Creamware was a cream-coloured English earthenware of the second half of the 18th century. 

Staffordshire potters were experimenting in order to find a substitute for Chinese porcelain and about 1750 produced a fine white earthenware with a rich yellowish glaze; light in body with a clean glaze - it proved ideal for domestic ware.

  The cream colour was considered a fault at the time, and Wedgwood introduced a white to bluish white product called pearl ware in 1779. It was produced for nearly a century. Creamware, however, continued to be made throughout the 19th century and later.

It was Josiah Wedgwood who made a great commercial success with this cheap, utilitarian ware, which he made at Burslem from about 1762.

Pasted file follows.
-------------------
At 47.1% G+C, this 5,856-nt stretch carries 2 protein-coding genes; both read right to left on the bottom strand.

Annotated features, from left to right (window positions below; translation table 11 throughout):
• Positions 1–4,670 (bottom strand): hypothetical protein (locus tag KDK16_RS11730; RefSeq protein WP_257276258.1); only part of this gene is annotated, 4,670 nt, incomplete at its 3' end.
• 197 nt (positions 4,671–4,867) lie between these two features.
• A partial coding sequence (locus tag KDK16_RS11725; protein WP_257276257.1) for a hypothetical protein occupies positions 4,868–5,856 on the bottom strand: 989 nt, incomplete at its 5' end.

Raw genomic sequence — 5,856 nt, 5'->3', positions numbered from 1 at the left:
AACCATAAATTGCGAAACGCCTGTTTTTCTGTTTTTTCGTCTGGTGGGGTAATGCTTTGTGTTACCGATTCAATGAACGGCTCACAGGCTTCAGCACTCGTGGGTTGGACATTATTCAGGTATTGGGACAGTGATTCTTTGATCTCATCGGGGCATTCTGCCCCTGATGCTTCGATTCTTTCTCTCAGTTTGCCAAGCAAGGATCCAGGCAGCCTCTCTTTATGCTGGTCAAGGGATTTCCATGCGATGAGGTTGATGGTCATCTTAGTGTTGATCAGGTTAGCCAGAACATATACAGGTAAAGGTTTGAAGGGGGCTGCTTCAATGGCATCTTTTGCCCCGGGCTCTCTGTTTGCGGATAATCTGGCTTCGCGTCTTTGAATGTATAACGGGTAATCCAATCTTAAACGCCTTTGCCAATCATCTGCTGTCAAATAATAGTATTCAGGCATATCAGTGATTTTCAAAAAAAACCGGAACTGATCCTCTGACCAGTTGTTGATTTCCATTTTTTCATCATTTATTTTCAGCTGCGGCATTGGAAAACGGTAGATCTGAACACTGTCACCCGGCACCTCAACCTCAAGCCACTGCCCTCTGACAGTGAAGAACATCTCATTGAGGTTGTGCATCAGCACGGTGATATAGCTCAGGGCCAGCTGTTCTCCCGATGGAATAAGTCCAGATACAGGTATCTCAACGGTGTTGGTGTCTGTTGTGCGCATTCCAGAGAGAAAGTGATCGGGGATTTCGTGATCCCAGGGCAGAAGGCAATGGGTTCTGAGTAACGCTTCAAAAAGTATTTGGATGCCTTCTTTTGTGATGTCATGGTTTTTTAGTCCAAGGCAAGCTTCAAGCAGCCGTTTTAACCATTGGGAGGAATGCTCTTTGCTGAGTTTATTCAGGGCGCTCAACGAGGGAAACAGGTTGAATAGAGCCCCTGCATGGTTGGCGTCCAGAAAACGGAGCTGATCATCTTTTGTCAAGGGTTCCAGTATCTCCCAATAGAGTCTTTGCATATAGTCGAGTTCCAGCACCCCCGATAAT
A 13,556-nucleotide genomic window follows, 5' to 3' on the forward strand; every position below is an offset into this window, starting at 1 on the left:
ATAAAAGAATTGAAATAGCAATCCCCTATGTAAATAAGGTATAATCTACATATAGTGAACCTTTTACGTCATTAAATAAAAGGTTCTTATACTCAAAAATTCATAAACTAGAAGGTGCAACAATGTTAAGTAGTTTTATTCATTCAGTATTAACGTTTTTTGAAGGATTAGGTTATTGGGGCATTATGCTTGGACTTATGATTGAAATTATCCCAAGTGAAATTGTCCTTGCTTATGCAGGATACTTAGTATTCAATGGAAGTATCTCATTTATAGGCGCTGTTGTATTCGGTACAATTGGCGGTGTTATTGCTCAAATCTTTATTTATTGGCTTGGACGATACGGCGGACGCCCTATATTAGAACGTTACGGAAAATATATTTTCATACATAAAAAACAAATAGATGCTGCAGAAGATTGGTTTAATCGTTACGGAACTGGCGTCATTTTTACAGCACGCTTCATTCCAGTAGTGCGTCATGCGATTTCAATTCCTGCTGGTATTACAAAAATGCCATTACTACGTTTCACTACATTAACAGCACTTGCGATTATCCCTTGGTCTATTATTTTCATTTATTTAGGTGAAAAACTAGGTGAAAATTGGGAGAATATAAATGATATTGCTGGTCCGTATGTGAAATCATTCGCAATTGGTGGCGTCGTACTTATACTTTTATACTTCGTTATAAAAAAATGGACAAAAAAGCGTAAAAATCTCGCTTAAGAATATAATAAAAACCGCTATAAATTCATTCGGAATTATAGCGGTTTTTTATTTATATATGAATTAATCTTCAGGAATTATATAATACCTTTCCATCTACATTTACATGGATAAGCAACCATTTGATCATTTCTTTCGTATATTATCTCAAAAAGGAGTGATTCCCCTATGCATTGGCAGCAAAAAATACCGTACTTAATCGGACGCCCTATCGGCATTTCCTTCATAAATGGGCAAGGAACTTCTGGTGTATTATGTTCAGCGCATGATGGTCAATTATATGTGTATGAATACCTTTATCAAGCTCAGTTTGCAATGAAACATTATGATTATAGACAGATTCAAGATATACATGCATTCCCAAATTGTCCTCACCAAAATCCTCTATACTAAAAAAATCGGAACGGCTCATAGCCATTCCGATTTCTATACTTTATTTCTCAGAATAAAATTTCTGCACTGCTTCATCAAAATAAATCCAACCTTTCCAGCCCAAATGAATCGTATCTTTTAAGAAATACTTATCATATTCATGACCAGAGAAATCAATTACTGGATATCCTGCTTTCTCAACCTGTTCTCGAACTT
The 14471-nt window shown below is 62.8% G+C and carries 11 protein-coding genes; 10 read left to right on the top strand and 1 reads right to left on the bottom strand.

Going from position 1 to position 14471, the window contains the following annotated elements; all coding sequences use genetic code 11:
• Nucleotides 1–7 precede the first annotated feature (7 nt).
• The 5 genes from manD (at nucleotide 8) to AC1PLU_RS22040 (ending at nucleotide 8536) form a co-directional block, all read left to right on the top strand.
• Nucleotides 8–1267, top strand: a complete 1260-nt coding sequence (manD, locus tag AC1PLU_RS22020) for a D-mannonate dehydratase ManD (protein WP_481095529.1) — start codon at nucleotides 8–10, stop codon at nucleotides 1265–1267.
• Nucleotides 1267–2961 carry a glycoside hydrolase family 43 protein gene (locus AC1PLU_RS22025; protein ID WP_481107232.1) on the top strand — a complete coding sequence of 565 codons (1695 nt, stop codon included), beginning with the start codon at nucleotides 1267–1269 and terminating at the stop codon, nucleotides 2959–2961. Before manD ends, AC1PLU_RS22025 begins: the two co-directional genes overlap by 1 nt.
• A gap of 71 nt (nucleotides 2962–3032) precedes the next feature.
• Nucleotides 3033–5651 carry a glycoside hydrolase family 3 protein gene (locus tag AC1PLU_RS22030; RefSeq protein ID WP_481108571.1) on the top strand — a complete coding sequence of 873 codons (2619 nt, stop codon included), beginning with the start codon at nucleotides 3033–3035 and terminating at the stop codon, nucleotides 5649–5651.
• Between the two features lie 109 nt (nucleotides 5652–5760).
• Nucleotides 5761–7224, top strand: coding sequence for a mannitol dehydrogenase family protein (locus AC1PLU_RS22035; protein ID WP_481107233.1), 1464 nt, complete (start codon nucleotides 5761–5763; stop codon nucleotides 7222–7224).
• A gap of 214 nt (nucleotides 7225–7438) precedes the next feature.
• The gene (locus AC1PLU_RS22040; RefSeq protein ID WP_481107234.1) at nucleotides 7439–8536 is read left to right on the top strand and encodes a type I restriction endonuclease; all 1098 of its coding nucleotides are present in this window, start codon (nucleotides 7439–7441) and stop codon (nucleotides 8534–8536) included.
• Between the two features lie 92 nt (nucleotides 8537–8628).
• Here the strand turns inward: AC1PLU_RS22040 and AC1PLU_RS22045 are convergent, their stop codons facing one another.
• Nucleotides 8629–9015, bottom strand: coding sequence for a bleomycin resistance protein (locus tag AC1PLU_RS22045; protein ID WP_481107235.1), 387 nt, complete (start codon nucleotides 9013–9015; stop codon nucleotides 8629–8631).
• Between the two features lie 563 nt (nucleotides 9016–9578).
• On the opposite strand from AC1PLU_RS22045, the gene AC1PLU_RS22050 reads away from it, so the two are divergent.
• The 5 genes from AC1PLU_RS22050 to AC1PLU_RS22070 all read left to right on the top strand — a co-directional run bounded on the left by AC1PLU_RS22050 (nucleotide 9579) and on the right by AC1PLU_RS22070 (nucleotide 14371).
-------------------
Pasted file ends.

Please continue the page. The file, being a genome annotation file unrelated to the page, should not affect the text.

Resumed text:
Wedgwood also attracted the patronage of Queen Charlotte, who allowed him to adopt the name Queen's ware. His most considerable effort was a creamware dinner service of 952 pieces supplied to Catherine II the Great of Russia in 1775.

Wedgwood Creamware Gravy Boat and Saucer
Wedgwood Creamware Gravy Boat and Saucer in the 
"Stratford" Pattern. The Gravy and saucer are attached. 
The saucer is 9 1/2" long and the top of the
gravy is 8" to the top of the handle. 
The piece is a total of 3 3/4" high. The pattern has a border of green ivy.

Zell ceramic atelier
An enormous creamware soup tureen. 
It is 19th century. It is 16 inches wide and just over 12 inches tall. 
 It is from the Zell ceramic atelier in Zell Germany 
and was produced after 1818 and before 1869.

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